Moreover, since the opening 130 d can only be formed in a stepwise structure, there is the problem that the solder balls 120 a to 120 f cannot be electrically connected to the patterns 130 e to 130 j as desired, therefore strictly limiting the freedom of wiring and inhibiting sufficient enhancement of the wiring density.

SUMMARY OF THE INVENTION

An object of the present invention is to provide a printed circuit board and a manufacturing method of a printed circuit board which ensure high mechanical bonding strength and reliable electrical connection and permit ready mounting.

A printed circuit board according to the present invention has: n (n: an integer) conducting pattern layers on each of which a wiring pattern is formed; (n+1) insulating patterns formed alternately with the conducting pattern layers; conducting pads formed on the wiring patterns of the conducting pattern layers; and openings continuous from the conducting pads to a surface of the topmost of the insulating layers, penetrating the insulating layers.

A manufacturing method of a printed circuit board according to the present invention has the steps of: forming alternately (n+1) (n: an integer) insulating patterns with n conducting pattern layers on each of which a wiring pattern is formed, and forming openings continuous from the surface of the topmost of the insulating layers to conducting pads formed on the wiring patterns of the conducting pattern layers.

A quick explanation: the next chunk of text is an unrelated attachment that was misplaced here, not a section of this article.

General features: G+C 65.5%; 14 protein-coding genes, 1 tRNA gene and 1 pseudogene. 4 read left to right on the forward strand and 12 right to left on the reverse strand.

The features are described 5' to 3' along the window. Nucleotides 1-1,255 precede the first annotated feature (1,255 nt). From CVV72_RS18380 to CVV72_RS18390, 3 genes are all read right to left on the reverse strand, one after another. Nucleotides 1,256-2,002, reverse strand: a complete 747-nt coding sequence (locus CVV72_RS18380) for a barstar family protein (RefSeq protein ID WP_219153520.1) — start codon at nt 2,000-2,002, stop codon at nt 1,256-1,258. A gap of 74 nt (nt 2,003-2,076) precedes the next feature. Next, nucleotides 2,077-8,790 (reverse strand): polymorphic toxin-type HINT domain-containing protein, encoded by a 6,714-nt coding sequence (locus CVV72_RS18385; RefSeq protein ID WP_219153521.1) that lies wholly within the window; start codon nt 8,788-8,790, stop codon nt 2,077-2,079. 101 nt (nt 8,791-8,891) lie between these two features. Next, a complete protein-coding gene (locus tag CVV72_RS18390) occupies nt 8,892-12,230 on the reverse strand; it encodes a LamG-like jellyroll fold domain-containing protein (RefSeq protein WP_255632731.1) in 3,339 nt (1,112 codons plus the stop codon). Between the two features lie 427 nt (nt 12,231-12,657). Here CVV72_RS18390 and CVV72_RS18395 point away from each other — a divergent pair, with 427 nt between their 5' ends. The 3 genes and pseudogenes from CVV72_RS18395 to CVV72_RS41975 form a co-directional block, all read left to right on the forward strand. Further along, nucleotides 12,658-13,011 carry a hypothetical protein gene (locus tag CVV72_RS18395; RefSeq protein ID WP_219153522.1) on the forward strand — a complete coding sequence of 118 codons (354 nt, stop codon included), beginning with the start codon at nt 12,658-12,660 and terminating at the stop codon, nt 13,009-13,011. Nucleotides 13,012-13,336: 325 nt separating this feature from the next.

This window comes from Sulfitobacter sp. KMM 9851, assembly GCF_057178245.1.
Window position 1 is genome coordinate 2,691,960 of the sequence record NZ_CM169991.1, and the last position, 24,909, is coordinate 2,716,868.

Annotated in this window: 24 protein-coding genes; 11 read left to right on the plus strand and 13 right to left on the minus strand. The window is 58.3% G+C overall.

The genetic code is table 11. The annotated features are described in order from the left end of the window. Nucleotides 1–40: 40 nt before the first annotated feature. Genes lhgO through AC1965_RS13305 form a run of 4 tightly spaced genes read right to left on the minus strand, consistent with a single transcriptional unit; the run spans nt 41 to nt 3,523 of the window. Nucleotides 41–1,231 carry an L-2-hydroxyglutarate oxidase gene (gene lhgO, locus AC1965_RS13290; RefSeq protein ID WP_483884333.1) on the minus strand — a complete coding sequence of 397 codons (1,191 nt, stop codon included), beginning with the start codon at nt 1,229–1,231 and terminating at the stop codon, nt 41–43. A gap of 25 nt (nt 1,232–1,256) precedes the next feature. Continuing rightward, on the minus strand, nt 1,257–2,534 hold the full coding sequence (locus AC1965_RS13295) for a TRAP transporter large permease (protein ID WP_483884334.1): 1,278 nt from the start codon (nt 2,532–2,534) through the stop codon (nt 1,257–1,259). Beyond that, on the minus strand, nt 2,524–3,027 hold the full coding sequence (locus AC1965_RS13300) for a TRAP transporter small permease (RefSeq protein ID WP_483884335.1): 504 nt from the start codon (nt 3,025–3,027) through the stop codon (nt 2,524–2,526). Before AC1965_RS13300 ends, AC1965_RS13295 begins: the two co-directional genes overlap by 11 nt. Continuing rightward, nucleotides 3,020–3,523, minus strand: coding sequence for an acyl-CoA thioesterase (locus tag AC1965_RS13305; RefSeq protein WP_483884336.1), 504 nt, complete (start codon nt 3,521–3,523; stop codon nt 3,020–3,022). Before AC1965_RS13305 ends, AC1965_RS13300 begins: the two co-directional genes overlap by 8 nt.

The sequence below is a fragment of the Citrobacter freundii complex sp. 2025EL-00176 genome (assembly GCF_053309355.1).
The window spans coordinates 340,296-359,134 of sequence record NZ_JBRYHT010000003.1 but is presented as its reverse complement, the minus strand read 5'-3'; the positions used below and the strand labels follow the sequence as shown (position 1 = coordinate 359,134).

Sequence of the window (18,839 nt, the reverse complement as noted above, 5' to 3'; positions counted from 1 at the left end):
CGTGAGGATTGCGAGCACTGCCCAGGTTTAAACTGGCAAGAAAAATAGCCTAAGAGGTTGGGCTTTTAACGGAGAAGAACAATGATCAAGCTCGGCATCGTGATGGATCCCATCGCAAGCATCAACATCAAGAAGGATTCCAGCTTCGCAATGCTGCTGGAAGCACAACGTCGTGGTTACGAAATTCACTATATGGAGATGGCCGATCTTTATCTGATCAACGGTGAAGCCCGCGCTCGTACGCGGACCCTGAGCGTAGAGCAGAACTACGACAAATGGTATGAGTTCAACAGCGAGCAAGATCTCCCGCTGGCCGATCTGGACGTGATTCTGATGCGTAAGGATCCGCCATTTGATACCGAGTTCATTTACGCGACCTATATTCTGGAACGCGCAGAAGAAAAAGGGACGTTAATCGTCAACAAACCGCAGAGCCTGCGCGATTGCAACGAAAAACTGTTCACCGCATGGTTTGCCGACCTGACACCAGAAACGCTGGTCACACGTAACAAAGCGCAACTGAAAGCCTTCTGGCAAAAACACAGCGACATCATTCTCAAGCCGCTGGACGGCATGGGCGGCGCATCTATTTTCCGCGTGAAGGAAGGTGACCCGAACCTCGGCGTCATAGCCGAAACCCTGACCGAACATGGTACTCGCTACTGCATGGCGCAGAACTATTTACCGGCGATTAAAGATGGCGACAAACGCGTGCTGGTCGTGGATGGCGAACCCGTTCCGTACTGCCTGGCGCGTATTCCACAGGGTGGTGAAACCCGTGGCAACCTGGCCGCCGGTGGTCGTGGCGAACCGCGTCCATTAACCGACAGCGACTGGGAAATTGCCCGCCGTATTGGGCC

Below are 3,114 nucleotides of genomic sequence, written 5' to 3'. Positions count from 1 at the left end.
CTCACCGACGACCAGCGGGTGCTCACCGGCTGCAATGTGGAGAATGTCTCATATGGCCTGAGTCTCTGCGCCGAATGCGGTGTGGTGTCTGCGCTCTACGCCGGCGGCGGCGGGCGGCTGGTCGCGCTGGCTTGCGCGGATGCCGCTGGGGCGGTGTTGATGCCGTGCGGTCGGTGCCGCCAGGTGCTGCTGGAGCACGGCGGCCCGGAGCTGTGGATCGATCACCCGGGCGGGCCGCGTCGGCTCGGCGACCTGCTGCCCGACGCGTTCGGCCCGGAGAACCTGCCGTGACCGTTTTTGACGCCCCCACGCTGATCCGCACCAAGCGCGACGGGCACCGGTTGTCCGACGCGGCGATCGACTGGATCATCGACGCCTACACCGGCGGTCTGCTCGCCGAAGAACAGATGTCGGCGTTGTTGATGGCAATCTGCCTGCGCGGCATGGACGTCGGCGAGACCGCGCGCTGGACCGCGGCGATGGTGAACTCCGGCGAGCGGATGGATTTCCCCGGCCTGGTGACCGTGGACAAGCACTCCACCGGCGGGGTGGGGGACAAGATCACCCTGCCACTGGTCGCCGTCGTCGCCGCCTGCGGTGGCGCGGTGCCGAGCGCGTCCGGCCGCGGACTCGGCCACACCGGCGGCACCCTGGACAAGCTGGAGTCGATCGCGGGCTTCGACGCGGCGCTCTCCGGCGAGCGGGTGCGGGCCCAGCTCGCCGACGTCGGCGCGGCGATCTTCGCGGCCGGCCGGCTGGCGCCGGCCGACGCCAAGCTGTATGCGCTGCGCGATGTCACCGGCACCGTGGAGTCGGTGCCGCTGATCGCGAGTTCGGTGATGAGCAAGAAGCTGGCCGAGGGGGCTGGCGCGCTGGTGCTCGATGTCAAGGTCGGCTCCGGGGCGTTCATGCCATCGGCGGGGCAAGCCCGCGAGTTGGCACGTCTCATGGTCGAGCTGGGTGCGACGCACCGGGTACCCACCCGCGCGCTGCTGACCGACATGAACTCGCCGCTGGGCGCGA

According to the present invention, an internal conducting pattern layer not exposed on the surface and soldered parts of electronic parts are both mechanically bonded and electrically connected in a printed circuit board in which conducting pattern layers and insulating layers are alternately stacked. As the insulating layer that is located closer to the top surface than this conducting layer supports sideways of the soldered members of the electronic parts, the bonding strength of the electronic parts and the printed circuit board is enhanced.